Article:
• The SPF status of the SPF links are retained in the memory circuit 26 during calculation of the routing arcs 12 with respect to FIGS. 6A-6I. FIG. 4 (consisting of FIGS. 4A, 4B, 4C and 4D) illustrate an example state table 54 that can be stored in the memory circuit 26 and configured for storing state changes in the network nodes and the data links during execution of the method in FIGS. 3B, 3C and 3D.
  • FIG. 5 illustrates an example topology table 56 that can be stored in the memory circuit 26 and configured for storing arc topology attributes as the routing arcs are constructed for reaching the destination device (i.e., root network node “R”) 14. The processor circuit 22 can update the topology table 56 of FIG. 5 as each as the state table 54 is updated (e.g., upon identification of SPF links, identification of reversible links, identification of junction nodes 68, upon creating a routing arc, etc.), where the ownership of an arc cursor 18 is identified by the junction node 68 having the two outwardly oriented reversible links. Hence, the processor circuit 20 stores in step 50 the SPF links 58 in the topology table 56, and the non-SPF links (not shown in FIG. 5).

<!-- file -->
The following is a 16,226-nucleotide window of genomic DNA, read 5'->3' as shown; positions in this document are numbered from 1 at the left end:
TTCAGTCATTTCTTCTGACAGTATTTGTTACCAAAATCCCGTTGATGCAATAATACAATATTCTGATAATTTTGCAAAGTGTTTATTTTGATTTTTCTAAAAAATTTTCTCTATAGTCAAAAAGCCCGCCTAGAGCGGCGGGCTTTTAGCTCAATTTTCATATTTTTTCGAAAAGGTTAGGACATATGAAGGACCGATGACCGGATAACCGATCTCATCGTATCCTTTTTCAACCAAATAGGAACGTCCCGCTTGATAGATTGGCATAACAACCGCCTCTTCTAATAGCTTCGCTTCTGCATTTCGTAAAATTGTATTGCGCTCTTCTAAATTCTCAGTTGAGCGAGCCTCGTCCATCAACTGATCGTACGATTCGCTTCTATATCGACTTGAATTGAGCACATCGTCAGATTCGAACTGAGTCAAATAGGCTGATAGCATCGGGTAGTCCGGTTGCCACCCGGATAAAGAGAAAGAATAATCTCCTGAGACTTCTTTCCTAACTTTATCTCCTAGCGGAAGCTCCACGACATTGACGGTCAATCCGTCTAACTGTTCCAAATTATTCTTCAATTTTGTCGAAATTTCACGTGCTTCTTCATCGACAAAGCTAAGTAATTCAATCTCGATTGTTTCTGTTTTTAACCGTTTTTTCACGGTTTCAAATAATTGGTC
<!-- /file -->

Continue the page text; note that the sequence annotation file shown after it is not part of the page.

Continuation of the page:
• As illustrated in FIG. 6A, none of the network nodes in the DAG topology 52 (except the network node “J”) have at least two non-congruent paths for reaching the root node “R”. Hence, the method of FIGS. 3B, 3C and 3D provides the creation of the routing arcs 12 in a loop-free routing topology 10, the routing arcs enabling network traffic to be routed along the routing arcs toward the destination root network node via any one of the ends of the routing arcs.